Why did free range eggs disappear from supermarkets? Bird flu outbreak and chicken lockdown explained

A severe avian flu outbreak meant birds across the UK had to be kept indoors over the winter under a Covid-style lockdown

<p>British free range eggs were off the menu for more than a month (image: AFP/Getty Images)</p>

British free range eggs were off the menu for more than a month (image: AFP/Getty Images)

The UK has also been battling what the government has described as the UK’s “largest ever” bird flu pandemic since last autumn.

While this has only infected one human, the disease has been disastrous for eggs and poultry farmers - with free range eggs disappearing from supermarket shelves and the government revealing more than 2.3 million birds have had to be culled.

Hundreds of millions of chickens, turkeys and ducks also had to be kept indoors for several months from November 2021.

But light appears to be at the end of the tunnel, as the government has lifted some of the restrictions.

Free range chickens cannot be marketed as ‘free range’ if they are kept indoors for more than 16 consecutive weeks (image: Getty Images)

So, why is bird flu such an issue - and when can we expect free range eggs to make a comeback?

Here’s everything you need to know.

Why is bird flu an issue?

Every winter, the UK is at risk of bird flu because Great Britain and Ireland sit close to a key migratory route for wild birds from Scandinavia and Northern Russia who often carry the disease.

Sometimes, the bird flu that develops among these birds and is brought over to the UK is highly pathogenic - meaning it is more likely to kill its host.

When this happens, the UK’s chief veterinary officers typically bring in measures - like an avian influenza protection zone - that are intended to lower the chance of bird flu getting into commercial eggs and poultry (key sources of food in the UK).

Wild birds often carry and spread bird flu around the UK (image: Getty Images)

However, tougher measures like housing restrictions (essentially bird lockdowns that make it illegal for birdkeepers or farmers to let their birds leave their barns) have to be brought in when the virus is found to be spreading widely.

Such measures had to be introduced in late November 2021 as the UK sought to tackle what the Department for Environment, Food and Rural Affairs (DEFRA) labelled the “largest ever” outbreak of avian flu in the country on record.

Why were there no free range eggs in supermarkets?

Bird housing restrictions are bad news for all bird keepers because they require flocks to be kept locked inside barns for long periods - a measure that’s detrimental to birds’ health and wellbeing.

But it’s especially bad for free range egg farmers who have to let their birds outside in order for their eggs to be classed as ‘free range’.

Because bird flu housing restrictions lasted for more than 16 consecutive weeks, free range producers could no longer legally label their eggs as ‘free range’.

So, from 21 March, they had to be labelled as ‘barn eggs’ instead - a lower animal welfare classification.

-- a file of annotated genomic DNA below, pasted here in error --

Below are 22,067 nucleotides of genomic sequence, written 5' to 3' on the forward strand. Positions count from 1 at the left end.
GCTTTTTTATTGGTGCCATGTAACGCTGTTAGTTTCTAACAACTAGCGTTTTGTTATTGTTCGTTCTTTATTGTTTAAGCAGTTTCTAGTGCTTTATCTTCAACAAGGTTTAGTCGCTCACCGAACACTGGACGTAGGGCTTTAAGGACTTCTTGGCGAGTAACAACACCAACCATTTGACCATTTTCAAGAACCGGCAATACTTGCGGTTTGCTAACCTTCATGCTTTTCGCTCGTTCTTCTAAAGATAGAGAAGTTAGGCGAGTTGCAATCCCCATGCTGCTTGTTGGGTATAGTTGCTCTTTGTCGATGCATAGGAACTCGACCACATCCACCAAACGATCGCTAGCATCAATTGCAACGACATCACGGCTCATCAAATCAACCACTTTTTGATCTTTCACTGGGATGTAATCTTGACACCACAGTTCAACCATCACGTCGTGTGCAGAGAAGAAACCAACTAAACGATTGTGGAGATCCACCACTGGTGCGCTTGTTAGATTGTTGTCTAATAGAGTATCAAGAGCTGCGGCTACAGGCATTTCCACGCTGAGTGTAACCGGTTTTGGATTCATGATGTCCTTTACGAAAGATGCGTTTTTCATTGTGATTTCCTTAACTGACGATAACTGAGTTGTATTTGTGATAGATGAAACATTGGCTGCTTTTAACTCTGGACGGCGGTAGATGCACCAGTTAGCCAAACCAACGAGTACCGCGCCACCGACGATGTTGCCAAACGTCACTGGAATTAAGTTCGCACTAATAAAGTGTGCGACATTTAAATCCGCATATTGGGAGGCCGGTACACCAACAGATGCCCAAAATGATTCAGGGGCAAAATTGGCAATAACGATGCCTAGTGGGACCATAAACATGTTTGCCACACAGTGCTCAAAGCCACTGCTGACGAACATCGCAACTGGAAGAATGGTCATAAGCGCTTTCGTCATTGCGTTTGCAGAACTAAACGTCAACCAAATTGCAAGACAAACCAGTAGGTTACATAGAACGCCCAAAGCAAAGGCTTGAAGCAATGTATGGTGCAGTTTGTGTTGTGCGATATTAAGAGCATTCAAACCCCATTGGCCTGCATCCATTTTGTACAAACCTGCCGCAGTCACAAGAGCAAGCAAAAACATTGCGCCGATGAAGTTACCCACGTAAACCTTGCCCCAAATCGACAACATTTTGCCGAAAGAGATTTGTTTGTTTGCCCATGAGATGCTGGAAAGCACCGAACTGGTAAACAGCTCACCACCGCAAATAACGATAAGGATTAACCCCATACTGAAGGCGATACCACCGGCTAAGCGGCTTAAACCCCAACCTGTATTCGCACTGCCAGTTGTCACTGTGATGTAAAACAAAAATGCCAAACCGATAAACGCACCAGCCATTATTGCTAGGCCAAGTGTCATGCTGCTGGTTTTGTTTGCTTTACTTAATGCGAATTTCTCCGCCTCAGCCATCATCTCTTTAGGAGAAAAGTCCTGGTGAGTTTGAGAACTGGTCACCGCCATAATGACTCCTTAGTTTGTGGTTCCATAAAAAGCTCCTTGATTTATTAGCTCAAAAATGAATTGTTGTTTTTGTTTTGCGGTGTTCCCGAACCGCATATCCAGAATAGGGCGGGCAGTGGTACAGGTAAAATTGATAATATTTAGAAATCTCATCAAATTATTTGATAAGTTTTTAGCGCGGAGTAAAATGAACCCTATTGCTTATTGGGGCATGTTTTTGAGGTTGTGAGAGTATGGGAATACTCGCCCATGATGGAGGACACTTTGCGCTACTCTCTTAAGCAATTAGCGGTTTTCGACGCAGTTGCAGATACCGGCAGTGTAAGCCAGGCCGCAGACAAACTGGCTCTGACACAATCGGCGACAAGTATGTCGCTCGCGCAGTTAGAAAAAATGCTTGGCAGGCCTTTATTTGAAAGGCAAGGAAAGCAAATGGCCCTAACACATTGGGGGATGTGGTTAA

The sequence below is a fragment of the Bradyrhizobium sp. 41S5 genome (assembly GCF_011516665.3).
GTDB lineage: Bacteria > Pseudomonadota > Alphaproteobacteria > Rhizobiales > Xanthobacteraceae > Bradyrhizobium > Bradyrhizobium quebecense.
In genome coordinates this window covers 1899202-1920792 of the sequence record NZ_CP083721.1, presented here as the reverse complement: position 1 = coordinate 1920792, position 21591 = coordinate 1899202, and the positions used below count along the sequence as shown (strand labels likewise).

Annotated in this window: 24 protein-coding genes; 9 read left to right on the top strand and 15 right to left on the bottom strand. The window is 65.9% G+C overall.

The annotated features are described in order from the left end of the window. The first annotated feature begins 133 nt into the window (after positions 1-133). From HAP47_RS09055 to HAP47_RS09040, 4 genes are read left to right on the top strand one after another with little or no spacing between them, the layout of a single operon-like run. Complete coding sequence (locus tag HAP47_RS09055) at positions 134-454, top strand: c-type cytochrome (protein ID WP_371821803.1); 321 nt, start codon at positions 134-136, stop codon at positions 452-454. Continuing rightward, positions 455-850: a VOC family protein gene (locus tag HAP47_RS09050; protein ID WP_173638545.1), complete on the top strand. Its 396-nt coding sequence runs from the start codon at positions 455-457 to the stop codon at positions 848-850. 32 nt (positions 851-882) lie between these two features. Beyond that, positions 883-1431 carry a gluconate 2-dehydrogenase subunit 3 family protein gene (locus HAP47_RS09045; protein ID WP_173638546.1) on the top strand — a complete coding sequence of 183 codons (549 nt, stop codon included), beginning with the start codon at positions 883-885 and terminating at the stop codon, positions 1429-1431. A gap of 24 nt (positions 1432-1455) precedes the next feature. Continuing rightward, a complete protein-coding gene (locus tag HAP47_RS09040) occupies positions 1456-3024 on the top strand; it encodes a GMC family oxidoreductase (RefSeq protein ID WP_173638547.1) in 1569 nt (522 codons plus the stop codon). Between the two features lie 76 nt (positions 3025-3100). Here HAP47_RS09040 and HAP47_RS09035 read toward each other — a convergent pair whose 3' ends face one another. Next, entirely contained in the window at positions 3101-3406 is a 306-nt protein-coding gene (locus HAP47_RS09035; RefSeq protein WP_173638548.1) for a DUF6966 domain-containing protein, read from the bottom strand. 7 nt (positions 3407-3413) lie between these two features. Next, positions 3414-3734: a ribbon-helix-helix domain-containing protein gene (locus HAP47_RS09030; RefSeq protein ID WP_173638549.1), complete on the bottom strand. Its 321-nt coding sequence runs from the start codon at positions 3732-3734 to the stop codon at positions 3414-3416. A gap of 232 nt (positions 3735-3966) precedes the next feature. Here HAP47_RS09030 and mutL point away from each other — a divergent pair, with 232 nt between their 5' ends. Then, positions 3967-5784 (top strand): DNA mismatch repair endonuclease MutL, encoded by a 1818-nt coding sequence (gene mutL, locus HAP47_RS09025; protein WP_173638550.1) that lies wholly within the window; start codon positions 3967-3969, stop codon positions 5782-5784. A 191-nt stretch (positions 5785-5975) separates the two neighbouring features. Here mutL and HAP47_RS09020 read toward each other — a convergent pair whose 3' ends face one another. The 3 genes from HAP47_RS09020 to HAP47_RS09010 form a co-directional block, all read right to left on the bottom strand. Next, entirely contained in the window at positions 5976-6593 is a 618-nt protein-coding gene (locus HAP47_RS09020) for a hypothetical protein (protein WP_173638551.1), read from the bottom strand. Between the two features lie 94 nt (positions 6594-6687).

Retailers have been communicating this change to consumers.

When did free range eggs return to supermarkets?

New cases of avian flu are still being recorded but appear to be becoming less frequent.

Wild migrating birds that brought the virus to the UK have been leaving the country in March and April - reducing “infection pressure” according to DEFRA.

Meanwhile, the greater amount of sunshine and heat the UK is getting as spring sets in has made the virus inactive, the government says.

Free range eggs are a key source of food in the UK (image: AFP/Getty Images)

On 25 April, DEFRA announced it housing restrictions would be lifted on 2 May.

It means birds are now able to roam free and the products coming from them will be able to be labelled as free-range again.

The UK-wide Avian Influenza Prevention Zone remains in place, while prevention zones around infection sites will see birds in the area be forced to remain indoors.

All four of the UK’s chief vets called on bird keepers to continue to follow “scrupulous biosecurity” measures.

Free range chicken and eggs will be returning to supermarket shelves in May (image: AFP/Getty Images)

Why could there still be free range egg shortages?

While welcoming the news the British Free Range Egg Producers Association (BFREPA) said the industry is still at “breaking point” due to soaring production costs.

“While it’s a relief to my members, lifting the housing order does not solve the crisis facing the egg sector,” said BFREPA CEO Robert Gooch.

“The picture is bleak – a recent survey of our members suggested 51% of free range and organic egg farmers were considering exiting the industry.

“Even a small number coming out of egg production would lead to egg shortages which we predict will come later this year.”

BFREPA says it’s not being helped by supermarkets and revealed it has asked them to increase the price of free range eggs by at least 40p per dozen, or 80p if they’re organic, to help with rising costs for energy, feed and transport.

But the British Retail Consortium, which represents most major UK retailers, said: “Supermarkets source most of their food from the UK and know they need to pay a sustainable price to farmers but are constrained by how much additional cost they can pass onto consumers in this very difficult market.”